Half Speed Mastered by Stan Ricker!
Until now, guitarist-singer Dan Auerbach and drummer Patrick Carney of the Black Keys took an extreme do-it-yourself approach to record making, hunkering down in a basement studio or setting up equipment in one of the abandoned factories of their native Akron, Ohio. Their modus operandi was more seance than session. With a minimal set of tools, they conjured up a big, swaggering blues-rock sound, seemingly drawn from some distant time and place yet too weirdly original to ever be called retro. As Rolling Stone put it in a review of their 2006 Nonesuch debut, Magic Potion, "Pure blues rock of this caliber is really timeless."
For this album, however, the Black Keys decided not to go it alone: Attack and Release is the result of one of the most audacious - and eagerly awaited - collaborations in alternative rock history. As producer, Auerbach and Carney chose Danger Mouse, the mega-eclectic sonic mastermind behind the Grammy Award-winning Gnarls Barkley's St. Elsewhere and its multi-format hit, "Crazy", as well as the music-industry provocateur who created the mother of all mash-ups, The Grey Album. The Black Keys also deigned to work at an established studio, albeit one within driving distance of Akron. Suma Recording, a legendary spot in northeast Ohio renowned for its supply of great vintage gear, provided just the right ambience for the guys. As Carney put it, with genuine affection, Suma "smells like a moldy cabin and looks like a haunted house."
On Attack and Release, Danger Mouse is more creative co-conspirator than traditional figure behind the boards. He doesn't radically alter the duo's sound so much as coax out more of its inherent soulfulness, groove and bittersweet emotion. Two versions of "Remember When" illustrate how the duo can swing easily from smoldering ballad to thrashing rocker. "I'm more pleased with the sound of this record than any one we've ever made," says Carney, and Auerbach concurs: "We never let it all go like we did for this one, anything was game. It was just fun to make, and that's why I think it's so successful." The band adds more instrumentation to their mix, including piano, organ and moog synthesizer. Danger Mouse fashions subtle special effects, like the ghostly background choir that surfaces on the moody "I Got Mine", which sounds as if it were samples from some old Warner Bros. cartoon. The Black Keys also invited in a few special guests: guitarist Marc Ribot and clarinetist-flautist (and Pat's uncle) Ralph Carney, both veterans of Tom Waits' band and players on countless avant-rock/jazz/noise session. Jessica Lea Mayfield a/k/a Chittlin, an impressive 18 year-old bluegrass/country singer from Kent, Ohio, sings alongside a heart-breakingly plaintive Auerbauch on the slow-dance final cut, "Things Ain't Like They Used to Be".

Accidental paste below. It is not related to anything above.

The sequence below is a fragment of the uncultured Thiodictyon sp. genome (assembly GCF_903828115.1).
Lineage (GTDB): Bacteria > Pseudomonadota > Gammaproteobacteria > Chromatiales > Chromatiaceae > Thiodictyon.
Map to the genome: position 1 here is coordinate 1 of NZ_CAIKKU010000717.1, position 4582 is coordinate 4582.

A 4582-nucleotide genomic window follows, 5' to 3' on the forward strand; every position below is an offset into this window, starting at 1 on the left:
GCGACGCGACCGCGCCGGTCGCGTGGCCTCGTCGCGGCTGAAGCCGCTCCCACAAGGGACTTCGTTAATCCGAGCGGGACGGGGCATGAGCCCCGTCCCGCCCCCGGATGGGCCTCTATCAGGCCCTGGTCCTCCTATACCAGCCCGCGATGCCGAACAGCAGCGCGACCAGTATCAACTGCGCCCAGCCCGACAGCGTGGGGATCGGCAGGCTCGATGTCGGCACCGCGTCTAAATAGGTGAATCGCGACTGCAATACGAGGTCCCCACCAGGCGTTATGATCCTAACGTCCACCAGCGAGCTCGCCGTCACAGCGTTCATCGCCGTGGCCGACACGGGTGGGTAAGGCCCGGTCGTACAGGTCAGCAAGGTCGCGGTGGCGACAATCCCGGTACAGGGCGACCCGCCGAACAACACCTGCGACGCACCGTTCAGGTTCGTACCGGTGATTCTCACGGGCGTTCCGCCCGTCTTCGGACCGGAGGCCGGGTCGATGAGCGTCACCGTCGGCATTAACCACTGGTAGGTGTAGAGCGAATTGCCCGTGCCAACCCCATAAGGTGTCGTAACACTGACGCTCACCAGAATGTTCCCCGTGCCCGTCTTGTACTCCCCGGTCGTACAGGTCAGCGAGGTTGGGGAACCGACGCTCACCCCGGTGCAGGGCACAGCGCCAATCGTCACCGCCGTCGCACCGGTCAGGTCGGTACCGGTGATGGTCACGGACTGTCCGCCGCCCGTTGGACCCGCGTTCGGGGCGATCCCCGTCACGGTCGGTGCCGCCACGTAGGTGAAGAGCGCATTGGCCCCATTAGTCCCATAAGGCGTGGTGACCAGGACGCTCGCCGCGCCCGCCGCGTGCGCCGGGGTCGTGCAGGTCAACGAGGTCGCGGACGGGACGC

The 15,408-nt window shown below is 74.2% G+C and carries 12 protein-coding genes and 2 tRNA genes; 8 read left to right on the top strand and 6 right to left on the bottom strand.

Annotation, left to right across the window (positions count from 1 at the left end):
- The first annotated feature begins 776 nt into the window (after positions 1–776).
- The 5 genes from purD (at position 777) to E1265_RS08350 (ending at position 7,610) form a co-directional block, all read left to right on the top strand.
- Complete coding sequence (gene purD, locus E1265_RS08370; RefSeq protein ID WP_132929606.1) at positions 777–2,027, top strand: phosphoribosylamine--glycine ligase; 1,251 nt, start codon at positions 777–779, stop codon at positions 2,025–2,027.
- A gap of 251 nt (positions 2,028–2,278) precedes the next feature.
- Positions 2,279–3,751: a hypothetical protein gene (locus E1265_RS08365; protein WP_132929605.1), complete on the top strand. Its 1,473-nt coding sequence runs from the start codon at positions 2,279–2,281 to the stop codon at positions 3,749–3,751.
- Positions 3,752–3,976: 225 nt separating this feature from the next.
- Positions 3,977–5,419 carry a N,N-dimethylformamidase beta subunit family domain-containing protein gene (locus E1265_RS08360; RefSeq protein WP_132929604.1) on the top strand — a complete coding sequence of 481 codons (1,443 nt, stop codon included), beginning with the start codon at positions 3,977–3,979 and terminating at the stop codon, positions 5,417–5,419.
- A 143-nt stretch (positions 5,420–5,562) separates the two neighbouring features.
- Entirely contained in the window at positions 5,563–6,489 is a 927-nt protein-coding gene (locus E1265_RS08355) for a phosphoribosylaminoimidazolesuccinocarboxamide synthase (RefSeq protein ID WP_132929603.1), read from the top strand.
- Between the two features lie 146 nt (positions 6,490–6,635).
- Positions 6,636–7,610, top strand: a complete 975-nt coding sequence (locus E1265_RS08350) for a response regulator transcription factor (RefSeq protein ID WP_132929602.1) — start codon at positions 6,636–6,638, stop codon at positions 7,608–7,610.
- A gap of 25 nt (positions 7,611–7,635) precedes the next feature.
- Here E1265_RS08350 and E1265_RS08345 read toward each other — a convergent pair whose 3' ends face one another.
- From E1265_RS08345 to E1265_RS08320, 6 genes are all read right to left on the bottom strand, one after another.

"Thanks to the producer, Attack & Release is easily the Keys' best-sounding record with a wide soundstage and above-average imaging. Danger Mouse's deft touch is evident on the album's many sonic flourishes: the church organ that drives the close of "All You Ever Wanted"; the whale calls of feedback that drift through "I Got Mine"; the dark, backwoods psychedelia pervading "Psychotic Girl"." - Andy Downing, TAS April/May 2008
1/2 Speed Mastering
Audiophile Quality Vinyl LP
Gatefold w/4-color insert
1. All You Ever Wanted
2. I Got Mine
3. Strange Times
4. Psychotic Girl
6. Remember When (Side A)
7. Remember When (Side B)
8. Same Old Thing
9. So He Won't Break
10. Oceans & Streams
11. Things Ain't Like They Used to Be